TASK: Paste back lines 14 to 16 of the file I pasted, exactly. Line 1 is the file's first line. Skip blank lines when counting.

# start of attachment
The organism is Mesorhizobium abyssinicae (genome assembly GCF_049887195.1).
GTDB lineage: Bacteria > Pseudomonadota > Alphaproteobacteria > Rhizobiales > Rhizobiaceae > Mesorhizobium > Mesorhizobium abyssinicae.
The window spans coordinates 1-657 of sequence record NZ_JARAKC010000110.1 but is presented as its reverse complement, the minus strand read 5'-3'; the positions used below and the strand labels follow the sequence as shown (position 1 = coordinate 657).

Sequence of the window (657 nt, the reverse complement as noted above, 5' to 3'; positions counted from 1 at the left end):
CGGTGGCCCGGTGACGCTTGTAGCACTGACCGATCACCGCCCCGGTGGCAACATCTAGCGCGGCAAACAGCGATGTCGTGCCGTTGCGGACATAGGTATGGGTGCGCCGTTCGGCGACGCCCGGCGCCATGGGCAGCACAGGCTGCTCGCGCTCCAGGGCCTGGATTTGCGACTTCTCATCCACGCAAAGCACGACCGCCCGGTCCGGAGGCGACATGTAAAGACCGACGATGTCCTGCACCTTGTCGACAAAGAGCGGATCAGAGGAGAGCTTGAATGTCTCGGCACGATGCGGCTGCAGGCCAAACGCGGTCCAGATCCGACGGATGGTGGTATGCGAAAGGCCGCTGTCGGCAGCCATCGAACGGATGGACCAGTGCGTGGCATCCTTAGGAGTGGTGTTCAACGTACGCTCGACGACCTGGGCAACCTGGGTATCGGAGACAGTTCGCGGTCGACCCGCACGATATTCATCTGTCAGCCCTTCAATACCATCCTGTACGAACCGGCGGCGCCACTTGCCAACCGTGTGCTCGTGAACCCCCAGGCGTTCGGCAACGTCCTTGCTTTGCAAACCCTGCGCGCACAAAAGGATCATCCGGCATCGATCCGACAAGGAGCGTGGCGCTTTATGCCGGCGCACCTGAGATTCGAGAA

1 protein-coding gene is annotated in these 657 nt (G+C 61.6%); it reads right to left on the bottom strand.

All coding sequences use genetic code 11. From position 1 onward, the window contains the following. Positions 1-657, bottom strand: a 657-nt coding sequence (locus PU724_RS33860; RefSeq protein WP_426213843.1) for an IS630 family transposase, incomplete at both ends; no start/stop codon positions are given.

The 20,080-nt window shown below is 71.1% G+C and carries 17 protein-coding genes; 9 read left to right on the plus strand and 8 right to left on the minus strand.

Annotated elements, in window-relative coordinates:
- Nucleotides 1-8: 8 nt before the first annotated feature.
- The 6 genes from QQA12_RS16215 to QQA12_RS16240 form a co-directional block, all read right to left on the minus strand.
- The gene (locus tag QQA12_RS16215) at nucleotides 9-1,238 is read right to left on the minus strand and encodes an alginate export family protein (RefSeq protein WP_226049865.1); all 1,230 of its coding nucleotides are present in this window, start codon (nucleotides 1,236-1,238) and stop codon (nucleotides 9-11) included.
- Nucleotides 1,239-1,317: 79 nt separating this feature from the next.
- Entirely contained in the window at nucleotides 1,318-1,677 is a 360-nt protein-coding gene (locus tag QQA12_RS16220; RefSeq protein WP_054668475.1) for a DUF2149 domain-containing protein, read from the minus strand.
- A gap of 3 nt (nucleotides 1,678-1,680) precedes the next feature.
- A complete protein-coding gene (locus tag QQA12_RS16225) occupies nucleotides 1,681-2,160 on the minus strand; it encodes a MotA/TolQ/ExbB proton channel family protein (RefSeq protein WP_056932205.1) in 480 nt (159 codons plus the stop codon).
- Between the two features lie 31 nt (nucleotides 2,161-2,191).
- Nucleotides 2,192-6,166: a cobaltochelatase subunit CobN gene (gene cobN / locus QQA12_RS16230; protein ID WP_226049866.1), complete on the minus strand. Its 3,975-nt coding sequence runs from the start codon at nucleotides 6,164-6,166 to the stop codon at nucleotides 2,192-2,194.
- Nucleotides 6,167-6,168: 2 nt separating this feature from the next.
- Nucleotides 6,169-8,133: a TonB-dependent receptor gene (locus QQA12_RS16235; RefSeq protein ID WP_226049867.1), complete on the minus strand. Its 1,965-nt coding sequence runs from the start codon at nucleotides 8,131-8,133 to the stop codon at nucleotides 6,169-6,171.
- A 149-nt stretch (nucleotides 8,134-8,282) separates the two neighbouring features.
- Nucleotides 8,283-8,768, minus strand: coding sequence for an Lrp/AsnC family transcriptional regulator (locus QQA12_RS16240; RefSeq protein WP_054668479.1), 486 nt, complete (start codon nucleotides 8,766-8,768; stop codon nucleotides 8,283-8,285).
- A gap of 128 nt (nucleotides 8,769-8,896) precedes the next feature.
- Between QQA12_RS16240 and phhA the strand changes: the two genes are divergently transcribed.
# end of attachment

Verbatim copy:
- Entirely contained in the window at nucleotides 1,318-1,677 is a 360-nt protein-coding gene (locus tag QQA12_RS16220; RefSeq protein WP_054668475.1) for a DUF2149 domain-containing protein, read from the minus strand.
- A gap of 3 nt (nucleotides 1,678-1,680) precedes the next feature.
- A complete protein-coding gene (locus tag QQA12_RS16225) occupies nucleotides 1,681-2,160 on the minus strand; it encodes a MotA/TolQ/ExbB proton channel family protein (RefSeq protein WP_056932205.1) in 480 nt (159 codons plus the stop codon).